Workers of the Produce Buying Company (PBC) picketed at the company’s head office in Accra yesterday, to express their displeasure about alleged mismanagement of the company and lack of capital injection by government, the majority shareholder.
The workers – who are part of the Professional and Managerial Staff Union (PMSU) drawn from the company’s regional, district, and unit level – displayed various placards calling on government to step in and restructure the organisation while injecting much-needed capital to clean its books.
In a detailed statement it released, the PMSU – which is a member of the Industrial and Commercial Workers Union (ICU-Ghana), urged President Nana Addo Dankwa Akufo-Addo to quickly step in and resolve the challenges to save the over-25,000 jobs at stake.
For the past half-decade, the PBC – the largest Licenced Buying Company (LBC) in the country, has faced several challenges in trying to purchase cocoa, which is its main business. Due to the challenges, for the first time in years it will not be participating in the purchase of cocoa between late June and early September, known as the Light Crop season.
“PBC Limited currently owes almost every bank in Ghana, and several service providers and suppliers. Banks are not ready to transact any business with the company. The cocoa buying industry is now dominated by foreign business entities and the company is fast losing out,” the statement said.
Prince Saviour Gankui, the National Chairman of the PMSU, noted that the company’s current debt profile stands at about GH¢700million. He therefore requested a letter of comfort from government to enable the company access funds directly from COCOBOD, its former owner.
“This will take away the need for bank guarantees which come at high interest rates,” he noted.
He further called for an urgent bail-out from government to enable PBC service its debt and restructure its short-term maturing debts, and regain its place in the prestigious Ghana Club 100 league.
“This is achievable and we know my president, our president, your president is a listening president, and would not like to see a state investment such as PBC ruined so it goes down the drain,” Mr. Gankui said.
Due to PBC’s inability to raise funds for purchasing cocoa since April, 2019, cocoa procured by agents of the company, using its infrastructure, has been handed over to competitors because PBC cannot pay for the stocks. This, he said, is resulting in the poaching of PBC’s hardworking and most reliable field operatives including District Managers, Accountants and Commission Marketing Clerks) by its competitors.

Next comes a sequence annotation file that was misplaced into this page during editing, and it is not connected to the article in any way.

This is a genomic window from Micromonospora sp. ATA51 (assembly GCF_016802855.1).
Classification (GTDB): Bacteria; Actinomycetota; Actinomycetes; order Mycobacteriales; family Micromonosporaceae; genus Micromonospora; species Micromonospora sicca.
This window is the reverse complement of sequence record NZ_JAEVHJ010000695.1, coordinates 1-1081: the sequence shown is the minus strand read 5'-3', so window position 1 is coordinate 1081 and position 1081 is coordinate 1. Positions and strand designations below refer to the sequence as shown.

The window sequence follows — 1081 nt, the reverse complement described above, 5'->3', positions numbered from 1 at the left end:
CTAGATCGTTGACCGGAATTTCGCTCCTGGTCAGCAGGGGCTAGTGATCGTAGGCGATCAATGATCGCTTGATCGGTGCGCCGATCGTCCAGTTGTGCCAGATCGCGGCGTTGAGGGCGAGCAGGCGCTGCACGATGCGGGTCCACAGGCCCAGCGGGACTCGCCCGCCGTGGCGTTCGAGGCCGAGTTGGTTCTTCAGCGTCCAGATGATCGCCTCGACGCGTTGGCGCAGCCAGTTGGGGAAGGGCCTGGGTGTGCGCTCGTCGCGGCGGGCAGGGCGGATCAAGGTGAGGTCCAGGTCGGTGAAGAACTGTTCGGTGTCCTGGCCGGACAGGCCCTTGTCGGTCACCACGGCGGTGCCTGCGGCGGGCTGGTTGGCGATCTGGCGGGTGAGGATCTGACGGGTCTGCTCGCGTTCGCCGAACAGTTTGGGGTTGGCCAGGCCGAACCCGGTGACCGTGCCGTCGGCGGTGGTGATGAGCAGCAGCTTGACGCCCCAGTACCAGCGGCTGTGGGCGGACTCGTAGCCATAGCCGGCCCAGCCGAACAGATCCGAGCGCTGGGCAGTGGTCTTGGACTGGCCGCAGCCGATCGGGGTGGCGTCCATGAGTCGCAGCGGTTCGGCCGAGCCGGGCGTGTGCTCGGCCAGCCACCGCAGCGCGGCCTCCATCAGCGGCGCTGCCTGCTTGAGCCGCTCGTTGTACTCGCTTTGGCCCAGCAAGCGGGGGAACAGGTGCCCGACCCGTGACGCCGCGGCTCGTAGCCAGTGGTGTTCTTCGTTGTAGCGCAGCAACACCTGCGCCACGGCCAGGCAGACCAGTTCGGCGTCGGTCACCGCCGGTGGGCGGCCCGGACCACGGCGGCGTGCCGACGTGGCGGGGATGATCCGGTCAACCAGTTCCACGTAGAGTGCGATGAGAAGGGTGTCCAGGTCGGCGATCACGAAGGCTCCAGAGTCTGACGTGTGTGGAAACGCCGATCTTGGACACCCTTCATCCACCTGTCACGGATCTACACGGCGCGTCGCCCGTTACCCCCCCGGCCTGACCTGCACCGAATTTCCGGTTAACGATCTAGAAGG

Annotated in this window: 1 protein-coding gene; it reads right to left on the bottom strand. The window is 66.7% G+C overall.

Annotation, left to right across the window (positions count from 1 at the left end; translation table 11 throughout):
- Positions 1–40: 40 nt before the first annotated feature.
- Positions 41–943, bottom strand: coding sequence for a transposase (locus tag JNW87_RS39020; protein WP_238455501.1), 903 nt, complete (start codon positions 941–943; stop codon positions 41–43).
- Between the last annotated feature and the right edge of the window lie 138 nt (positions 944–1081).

Origins of PBC’s troubles
The company was incorporated in 1999 and listed on the Ghana Stock Exchange after it was weaned from Ghana Cocoa Board, as part of the cocoa sector’s liberalisation. The company’s shares since inception have been held by SSNIT, 38.10 percent; Ministry of Finance, 36.69 percent; and the remaining 25.21 percent by private individuals and institutions.
The government of the day has control of the company through the appointment of seven out of the 11 board members. These are the chairman of the board, representatives from the Ministry of Finance and executive management.
The company was established without a working capital. Its equity of GH¢15million was made up of properties including offices and cocoa sheds ceded to PBC by COCOBOD. As a result of the above, PBC has always been faced with a problem of inadequate funding for it operations.
The problem was temporarily addressed by President JA Kufuor’s administration, when the company was given a comfort letter by the Ministry of Finance to enable PBC access seed funds from COCOBOD. This single action boosted the company to buy volumes resulting in very enviable profit. PBC was top of the Ghana Club 100 for two consecutive years in 2010 and 2011.
Despite the fact that PBC was paying huge dividends and taxes to government, and was conforming with terms of the comfort letter, it was revoked in the year 2014 due to abuse by some other state institutions.
PBC then had to resort to the financial market to seek facilities for executing it business – at very high interest rates.
Despite having to rely on short-term facilities from banks to fund core operations, the board and executive management – largely appointed by the government – kept spending on huge short-term facilities to undertake major diversification projects, some of which were government induced; including the establishment of a shea nut processing factory and purchase of shea nuts even when the factory was not ready to process them.
Unfortunately, the diversification project – according to the demonstrating workers, has not turned out as expected due to poor project implementation and alleged fraud perpetrated by some management members.
The former executive management are also alleged to have placed seed funds meant for cocoa purchases into savings and loans institutions, contrary to the company’s policy; with over GH¢200million still not recovered.